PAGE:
Insurance 101


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  • Avoid 401(k) Borrowing

  • There’s no question that Americans are facing some tough financial times right now. As home prices continue to plummet and food and gas prices skyrocket, many consumers are tapping into their investments and retirement funds just to stay afloat.

    As a matter of fact, according to a recent Duke University/CFO Magazine survey, 20% of companies report that a growing number of employees are taking withdrawals and loans from their 401(k) accounts. Many of these workers are using the funds to cover their mortgage payments while others are attempting to dodge bankruptcy.

    However, some employees are simply borrowing from their 401(k) because they can’t secure a loan in the current environment. As lenders continue to tighten their standards, many consumers are finding it impossible to get a home equity loan to cover home improvements or other purchases.

    The drawbacks to 401(k) borrowing
    Although borrowing from your 401(k) might seem like a quick and easy way to get cash for those new kitchen cabinets, you will probably regret this decision in the long run. Financial experts warn that there are countless disadvantages to treating your 401(k) like a bank account.

    First of all, the 401(k) is the primary retirement saving vehicle for most American workers. If you remove money from this plan, you could be putting your dreams of a comfortable retirement at risk. Just think how many years you’ve worked to build up that nest egg — one big withdrawal can smash that egg all to pieces. Plus, you’re basically throwing away the compounded interest you would have accrued if you never touched the money.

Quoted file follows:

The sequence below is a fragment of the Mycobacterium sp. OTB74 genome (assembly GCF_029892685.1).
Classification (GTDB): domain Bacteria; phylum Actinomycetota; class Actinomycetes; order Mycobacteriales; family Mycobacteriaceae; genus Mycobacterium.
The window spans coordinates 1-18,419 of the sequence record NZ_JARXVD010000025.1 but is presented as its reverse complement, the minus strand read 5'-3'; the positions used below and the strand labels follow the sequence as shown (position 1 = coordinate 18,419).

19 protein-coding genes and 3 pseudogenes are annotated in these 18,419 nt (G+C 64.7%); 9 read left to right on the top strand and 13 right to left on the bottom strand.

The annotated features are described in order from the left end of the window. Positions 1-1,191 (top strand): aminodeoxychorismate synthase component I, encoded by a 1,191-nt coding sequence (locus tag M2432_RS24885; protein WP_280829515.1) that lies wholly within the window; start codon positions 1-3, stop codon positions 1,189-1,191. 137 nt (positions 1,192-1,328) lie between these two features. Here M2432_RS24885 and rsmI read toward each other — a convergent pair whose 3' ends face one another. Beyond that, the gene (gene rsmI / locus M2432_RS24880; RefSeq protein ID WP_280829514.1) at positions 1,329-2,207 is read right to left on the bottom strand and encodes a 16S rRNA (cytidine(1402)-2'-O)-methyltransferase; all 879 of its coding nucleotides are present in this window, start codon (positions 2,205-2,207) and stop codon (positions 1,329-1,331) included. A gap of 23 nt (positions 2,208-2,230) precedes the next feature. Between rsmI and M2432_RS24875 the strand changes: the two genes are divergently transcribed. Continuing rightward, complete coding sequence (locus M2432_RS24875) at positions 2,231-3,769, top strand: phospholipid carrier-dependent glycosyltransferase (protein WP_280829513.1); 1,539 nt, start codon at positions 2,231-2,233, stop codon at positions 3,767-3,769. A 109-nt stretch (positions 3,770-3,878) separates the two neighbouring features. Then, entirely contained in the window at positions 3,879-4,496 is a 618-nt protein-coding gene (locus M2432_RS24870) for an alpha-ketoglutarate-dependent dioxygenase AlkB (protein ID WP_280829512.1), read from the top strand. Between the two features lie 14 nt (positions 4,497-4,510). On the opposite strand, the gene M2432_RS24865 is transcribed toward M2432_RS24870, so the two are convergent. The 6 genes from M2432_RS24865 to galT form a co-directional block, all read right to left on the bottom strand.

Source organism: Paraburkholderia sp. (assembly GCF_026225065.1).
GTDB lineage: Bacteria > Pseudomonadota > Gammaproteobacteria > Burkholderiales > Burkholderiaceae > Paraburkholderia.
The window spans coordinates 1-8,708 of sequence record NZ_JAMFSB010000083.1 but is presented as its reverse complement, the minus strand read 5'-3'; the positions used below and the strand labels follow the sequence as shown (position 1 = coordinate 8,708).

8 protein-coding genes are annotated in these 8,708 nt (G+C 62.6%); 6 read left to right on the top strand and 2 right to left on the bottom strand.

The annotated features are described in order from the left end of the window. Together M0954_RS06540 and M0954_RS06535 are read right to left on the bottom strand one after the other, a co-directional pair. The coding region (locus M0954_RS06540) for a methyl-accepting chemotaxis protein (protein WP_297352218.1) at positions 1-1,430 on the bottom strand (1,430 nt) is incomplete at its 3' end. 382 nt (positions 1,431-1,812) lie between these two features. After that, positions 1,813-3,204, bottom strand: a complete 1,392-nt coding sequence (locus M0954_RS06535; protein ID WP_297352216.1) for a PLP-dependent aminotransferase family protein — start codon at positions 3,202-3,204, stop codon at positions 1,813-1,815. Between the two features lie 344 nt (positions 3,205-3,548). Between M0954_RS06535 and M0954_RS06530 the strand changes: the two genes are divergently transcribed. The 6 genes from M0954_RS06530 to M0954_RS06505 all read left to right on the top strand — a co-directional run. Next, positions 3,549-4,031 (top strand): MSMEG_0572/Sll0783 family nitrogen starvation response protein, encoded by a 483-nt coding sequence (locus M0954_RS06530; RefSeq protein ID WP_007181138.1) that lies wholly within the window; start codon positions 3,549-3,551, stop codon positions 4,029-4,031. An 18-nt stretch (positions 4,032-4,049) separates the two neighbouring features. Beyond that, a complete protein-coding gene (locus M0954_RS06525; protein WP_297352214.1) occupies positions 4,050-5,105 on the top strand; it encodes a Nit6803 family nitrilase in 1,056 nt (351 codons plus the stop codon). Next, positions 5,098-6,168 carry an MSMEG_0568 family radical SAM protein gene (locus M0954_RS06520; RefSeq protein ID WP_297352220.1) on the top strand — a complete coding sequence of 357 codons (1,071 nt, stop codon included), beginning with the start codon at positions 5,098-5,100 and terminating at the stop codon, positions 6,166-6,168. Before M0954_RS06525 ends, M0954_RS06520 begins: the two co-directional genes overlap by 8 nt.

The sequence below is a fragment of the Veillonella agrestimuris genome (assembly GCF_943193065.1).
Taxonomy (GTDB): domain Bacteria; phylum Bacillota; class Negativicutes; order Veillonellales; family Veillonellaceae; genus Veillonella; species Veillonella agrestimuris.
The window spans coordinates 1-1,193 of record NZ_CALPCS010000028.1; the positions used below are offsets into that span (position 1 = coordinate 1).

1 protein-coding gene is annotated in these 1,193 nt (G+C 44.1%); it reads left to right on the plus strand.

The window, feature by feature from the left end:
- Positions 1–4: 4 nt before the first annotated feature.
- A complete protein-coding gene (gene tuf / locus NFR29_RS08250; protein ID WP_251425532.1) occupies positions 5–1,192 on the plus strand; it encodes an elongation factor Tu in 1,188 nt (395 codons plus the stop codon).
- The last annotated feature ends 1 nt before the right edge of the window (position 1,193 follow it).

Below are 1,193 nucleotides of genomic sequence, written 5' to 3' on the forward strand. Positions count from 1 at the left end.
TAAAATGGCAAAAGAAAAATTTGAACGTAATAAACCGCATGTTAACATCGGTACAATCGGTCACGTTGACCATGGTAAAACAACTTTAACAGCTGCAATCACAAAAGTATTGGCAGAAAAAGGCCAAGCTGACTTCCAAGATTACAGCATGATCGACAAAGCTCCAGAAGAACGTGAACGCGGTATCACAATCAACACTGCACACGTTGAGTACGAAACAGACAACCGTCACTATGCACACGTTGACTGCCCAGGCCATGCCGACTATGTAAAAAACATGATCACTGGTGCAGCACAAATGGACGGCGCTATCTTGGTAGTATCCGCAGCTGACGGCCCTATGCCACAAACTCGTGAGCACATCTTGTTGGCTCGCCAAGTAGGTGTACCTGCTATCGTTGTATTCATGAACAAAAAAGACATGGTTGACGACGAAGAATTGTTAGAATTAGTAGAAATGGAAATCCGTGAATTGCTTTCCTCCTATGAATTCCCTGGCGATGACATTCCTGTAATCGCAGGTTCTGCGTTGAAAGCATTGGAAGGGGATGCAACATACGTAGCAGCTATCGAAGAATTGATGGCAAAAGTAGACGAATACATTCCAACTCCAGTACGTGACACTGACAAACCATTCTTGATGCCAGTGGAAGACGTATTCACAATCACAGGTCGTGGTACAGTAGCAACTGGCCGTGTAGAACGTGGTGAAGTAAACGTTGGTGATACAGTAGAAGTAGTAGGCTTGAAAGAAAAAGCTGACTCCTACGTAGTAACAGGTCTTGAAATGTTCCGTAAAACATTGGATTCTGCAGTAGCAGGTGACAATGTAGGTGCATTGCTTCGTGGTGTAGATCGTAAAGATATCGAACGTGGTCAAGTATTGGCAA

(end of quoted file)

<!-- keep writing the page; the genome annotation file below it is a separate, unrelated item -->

Not to mention that you could face some dire consequences if you don’t pay back the funds on time. Typically, when you borrow from your 401(k), you have five years to pay the money back via payroll deductions. Of course, you’ll also have to pay interest, which is often the prime rate plus an extra percentage point. These interest proceeds are tallied up as part of the balance you owe. So, in other words, you are paying interest back to yourself.

    But it gets even worse. It will obviously be difficult to continue making regular contributions as you are repaying your 401(k) loan with interest. However, if you stop contributing to your plan for even a few months, you’ll end up with significantly less money after you retire. Plus, if you aren’t contributing, you’ll be missing the boat on any match opportunities your company offers. That’s like missing out on a big bonus!

    You’ll face some steep penalty fees and taxes if you are unable to make your loan payments on time. If you happen to leave your current job, you’ll have to pay back the full 401(k) loan immediately — usually within 30 to 90 days. If you can’t pay off the loan in the specified timeframe and are less than 59 ½ years old, you might have to pay federal and state taxes on the money you withdrew as well as a 10% penalty.

    Taking a loan out from your 401(k) also means you’ll be burdened with double taxes. First, you have to repay the loan with after-tax money, and then you’ll have to pay taxes again when you withdraw the funds in retirement.

    An absolute last resort
    Considering the countless pitfalls, the lesson here seems crystal clear: Don’t withdraw money from your 401(k) unless you are in critical need of funds and have no other sources to tap. Taking a loan from your 401(k) should be viewed only as a last resort.

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